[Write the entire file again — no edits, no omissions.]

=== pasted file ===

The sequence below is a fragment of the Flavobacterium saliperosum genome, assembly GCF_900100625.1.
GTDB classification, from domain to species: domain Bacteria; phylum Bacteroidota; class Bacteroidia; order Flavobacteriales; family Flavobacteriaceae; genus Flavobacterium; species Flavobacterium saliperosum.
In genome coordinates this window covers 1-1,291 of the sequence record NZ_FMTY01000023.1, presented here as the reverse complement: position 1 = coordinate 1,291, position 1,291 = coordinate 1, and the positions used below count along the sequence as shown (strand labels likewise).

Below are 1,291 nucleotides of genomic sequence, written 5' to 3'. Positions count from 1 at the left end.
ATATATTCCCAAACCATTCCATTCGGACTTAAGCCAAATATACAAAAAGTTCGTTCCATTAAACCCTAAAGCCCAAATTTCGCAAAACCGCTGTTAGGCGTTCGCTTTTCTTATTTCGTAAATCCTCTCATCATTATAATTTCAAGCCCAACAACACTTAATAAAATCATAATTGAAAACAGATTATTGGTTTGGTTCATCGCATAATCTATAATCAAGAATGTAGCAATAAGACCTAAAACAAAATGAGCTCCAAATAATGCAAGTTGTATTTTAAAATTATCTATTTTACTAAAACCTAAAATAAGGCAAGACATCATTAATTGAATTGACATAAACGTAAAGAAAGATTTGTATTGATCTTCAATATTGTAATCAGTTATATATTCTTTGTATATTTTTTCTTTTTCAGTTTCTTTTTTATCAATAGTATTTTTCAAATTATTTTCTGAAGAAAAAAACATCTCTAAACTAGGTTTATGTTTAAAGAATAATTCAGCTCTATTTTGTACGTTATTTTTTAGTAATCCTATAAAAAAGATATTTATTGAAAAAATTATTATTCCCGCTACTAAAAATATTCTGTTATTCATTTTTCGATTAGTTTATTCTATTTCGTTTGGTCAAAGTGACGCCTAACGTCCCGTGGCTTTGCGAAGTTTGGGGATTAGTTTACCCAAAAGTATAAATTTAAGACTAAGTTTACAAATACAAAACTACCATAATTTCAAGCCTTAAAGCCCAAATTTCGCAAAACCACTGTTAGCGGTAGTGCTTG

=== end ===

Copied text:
The sequence below is a fragment of the Flavobacterium saliperosum genome, assembly GCF_900100625.1.
GTDB classification, from domain to species: domain Bacteria; phylum Bacteroidota; class Bacteroidia; order Flavobacteriales; family Flavobacteriaceae; genus Flavobacterium; species Flavobacterium saliperosum.
In genome coordinates this window covers 1-1,291 of the sequence record NZ_FMTY01000023.1, presented here as the reverse complement: position 1 = coordinate 1,291, position 1,291 = coordinate 1, and the positions used below count along the sequence as shown (strand labels likewise).

Below are 1,291 nucleotides of genomic sequence, written 5' to 3'. Positions count from 1 at the left end.
ATATATTCCCAAACCATTCCATTCGGACTTAAGCCAAATATACAAAAAGTTCGTTCCATTAAACCCTAAAGCCCAAATTTCGCAAAACCGCTGTTAGGCGTTCGCTTTTCTTATTTCGTAAATCCTCTCATCATTATAATTTCAAGCCCAACAACACTTAATAAAATCATAATTGAAAACAGATTATTGGTTTGGTTCATCGCATAATCTATAATCAAGAATGTAGCAATAAGACCTAAAACAAAATGAGCTCCAAATAATGCAAGTTGTATTTTAAAATTATCTATTTTACTAAAACCTAAAATAAGGCAAGACATCATTAATTGAATTGACATAAACGTAAAGAAAGATTTGTATTGATCTTCAATATTGTAATCAGTTATATATTCTTTGTATATTTTTTCTTTTTCAGTTTCTTTTTTATCAATAGTATTTTTCAAATTATTTTCTGAAGAAAAAAACATCTCTAAACTAGGTTTATGTTTAAAGAATAATTCAGCTCTATTTTGTACGTTATTTTTTAGTAATCCTATAAAAAAGATATTTATTGAAAAAATTATTATTCCCGCTACTAAAAATATTCTGTTATTCATTTTTCGATTAGTTTATTCTATTTCGTTTGGTCAAAGTGACGCCTAACGTCCCGTGGCTTTGCGAAGTTTGGGGATTAGTTTACCCAAAAGTATAAATTTAAGACTAAGTTTACAAATACAAAACTACCATAATTTCAAGCCTTAAAGCCCAAATTTCGCAAAACCACTGTTAGCGGTAGTGCTTG